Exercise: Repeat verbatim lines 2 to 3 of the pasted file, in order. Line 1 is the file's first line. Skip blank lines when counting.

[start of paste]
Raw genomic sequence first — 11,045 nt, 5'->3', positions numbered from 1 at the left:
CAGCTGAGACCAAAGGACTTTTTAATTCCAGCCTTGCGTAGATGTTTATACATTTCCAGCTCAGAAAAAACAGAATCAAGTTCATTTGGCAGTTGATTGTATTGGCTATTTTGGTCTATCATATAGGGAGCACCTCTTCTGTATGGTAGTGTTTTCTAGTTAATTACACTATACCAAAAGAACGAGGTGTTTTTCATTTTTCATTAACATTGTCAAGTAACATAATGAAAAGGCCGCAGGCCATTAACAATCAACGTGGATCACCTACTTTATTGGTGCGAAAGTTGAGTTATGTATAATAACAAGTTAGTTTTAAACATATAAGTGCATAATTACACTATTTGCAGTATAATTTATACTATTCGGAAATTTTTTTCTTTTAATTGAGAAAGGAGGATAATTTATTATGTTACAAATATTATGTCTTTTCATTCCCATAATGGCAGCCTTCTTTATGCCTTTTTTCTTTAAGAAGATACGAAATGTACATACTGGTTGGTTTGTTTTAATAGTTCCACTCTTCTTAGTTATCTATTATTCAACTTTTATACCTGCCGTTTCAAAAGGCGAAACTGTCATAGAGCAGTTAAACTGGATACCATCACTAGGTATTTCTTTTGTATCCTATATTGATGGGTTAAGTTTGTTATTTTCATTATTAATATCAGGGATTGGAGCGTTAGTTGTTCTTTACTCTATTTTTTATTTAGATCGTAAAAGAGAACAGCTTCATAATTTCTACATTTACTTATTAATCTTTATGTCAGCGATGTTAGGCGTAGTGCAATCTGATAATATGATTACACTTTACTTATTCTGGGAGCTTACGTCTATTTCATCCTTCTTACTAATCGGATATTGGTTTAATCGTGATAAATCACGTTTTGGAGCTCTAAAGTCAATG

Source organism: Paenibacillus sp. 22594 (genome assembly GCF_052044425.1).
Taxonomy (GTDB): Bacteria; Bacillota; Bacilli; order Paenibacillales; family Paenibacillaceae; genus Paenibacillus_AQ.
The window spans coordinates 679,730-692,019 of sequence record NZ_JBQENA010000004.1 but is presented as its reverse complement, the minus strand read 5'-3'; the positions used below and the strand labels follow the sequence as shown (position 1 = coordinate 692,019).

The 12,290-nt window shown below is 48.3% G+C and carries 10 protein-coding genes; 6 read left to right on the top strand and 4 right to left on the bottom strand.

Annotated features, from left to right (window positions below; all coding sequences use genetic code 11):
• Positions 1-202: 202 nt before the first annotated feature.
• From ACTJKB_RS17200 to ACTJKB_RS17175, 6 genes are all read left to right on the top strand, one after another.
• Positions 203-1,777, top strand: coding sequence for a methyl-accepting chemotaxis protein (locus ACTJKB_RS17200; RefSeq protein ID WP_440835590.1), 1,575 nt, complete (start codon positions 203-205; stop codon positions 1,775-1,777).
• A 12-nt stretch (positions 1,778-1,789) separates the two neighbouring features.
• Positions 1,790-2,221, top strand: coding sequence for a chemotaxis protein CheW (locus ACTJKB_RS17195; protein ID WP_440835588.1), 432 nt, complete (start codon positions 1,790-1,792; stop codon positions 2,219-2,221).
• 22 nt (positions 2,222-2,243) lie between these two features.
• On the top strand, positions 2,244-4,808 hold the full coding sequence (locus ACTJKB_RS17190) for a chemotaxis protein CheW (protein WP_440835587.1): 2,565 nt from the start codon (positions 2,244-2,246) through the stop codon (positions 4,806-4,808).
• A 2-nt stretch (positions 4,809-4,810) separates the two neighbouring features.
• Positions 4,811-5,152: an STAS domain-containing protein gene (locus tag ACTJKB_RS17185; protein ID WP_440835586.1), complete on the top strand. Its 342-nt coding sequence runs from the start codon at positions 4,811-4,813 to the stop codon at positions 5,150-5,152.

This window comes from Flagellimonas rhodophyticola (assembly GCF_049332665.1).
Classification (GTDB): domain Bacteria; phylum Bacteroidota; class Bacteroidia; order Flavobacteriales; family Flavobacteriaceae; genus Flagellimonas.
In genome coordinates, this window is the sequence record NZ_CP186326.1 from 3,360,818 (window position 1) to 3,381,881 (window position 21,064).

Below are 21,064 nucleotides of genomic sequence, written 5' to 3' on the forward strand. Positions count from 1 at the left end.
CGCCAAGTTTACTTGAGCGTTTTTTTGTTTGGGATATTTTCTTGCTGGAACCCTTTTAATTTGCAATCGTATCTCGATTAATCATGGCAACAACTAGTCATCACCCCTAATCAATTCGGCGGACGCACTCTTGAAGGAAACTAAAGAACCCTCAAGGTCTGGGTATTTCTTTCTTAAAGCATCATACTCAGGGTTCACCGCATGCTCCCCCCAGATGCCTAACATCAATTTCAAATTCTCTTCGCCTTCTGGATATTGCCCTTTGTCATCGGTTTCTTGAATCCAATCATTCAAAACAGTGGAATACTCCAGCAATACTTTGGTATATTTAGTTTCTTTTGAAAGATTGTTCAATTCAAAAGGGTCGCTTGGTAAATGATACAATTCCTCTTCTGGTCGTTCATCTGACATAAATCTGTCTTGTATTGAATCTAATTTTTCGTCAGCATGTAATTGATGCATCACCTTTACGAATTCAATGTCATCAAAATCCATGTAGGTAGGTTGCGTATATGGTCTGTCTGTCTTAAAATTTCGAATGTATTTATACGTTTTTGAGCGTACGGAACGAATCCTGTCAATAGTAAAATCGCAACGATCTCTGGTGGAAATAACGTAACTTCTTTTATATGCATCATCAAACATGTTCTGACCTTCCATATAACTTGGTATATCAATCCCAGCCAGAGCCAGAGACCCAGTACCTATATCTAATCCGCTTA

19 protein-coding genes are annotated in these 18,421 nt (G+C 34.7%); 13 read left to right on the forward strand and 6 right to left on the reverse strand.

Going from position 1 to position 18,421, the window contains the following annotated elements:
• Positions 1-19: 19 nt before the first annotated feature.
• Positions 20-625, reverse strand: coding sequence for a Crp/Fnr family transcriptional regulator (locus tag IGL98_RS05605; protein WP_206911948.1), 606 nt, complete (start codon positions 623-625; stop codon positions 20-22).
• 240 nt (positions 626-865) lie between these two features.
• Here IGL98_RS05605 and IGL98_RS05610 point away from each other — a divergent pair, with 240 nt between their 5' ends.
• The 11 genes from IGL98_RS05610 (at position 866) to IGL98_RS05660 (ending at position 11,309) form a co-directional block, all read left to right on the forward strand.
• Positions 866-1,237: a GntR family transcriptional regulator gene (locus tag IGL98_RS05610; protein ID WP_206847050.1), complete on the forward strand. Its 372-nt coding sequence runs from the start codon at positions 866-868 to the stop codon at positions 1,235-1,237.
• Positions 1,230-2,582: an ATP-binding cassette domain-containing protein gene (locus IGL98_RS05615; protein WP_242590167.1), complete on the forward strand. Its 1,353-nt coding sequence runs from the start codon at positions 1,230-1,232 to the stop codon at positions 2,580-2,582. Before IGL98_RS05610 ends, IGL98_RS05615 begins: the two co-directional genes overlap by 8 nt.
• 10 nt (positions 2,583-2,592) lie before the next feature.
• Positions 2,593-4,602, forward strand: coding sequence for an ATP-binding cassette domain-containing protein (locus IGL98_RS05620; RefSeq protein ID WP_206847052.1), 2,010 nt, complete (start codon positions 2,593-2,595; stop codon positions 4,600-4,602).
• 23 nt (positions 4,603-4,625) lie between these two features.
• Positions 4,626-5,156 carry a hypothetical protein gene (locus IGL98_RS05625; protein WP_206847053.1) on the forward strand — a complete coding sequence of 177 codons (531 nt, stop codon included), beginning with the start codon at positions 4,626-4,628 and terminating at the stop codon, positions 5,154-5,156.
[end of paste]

CAGCTGAGACCAAAGGACTTTTTAATTCCAGCCTTGCGTAGATGTTTATACATTTCCAGCTCAGAAAAAACAGAATCAAGTTCATTTGGCAGTTGATTGTATTGGCTATTTTGGTCTATCATATAGGGAGCACCTCTTCTGTATGGTAGTGTTTTCTAGTTAATTACACTATACCAAAAGAACGAGGTGTTTTTCATTTTTCATTAACATTGTCAAGTAACATAATGAAAAGGCCGCAGGCCATTAACAATCAACGTGGATCACCTACTTTATTGGTGCGAAAGTTGAGTTATGTATAATAACAAGTTAGTTTTAAACATATAAGTGCATAATTACACTATTTGCAGTATAATTTATACTATTCGGAAATTTTTTTCTTTTAATTGAGAAAGGAGGATAATTTATTATGTTACAAATATTATGTCTTTTCATTCCCATAATGGCAGCCTTCTTTATGCCTTTTTTCTTTAAGAAGATACGAAATGTACATACTGGTTGGTTTGTTTTAATAGTTCCACTCTTCTTAGTTATCTATTATTCAACTTTTATACCTGCCGTTTCAAAAGGCGAAACTGTCATAGAGCAGTTAAACTGGATACCATCACTAGGTATTTCTTTTGTATCCTATATTGATGGGTTAAGTTTGTTATTTTCATTATTAATATCAGGGATTGGAGCGTTAGTTGTTCTTTACTCTATTTTTTATTTAGATCGTAAAAGAGAACAGCTTCATAATTTCTACATTTACTTATTAATCTTTATGTCAGCGATGTTAGGCGTAGTGCAATCTGATAATATGATTACACTTTACTTATTCTGGGAGCTTACGTCTATTTCATCCTTCTTACTAATCGGATATTGGTTTAATCGTGATAAATCACGTTTTGGAGCTCTAAAGTCAATG

Source organism: Paenibacillus sp. 22594 (genome assembly GCF_052044425.1).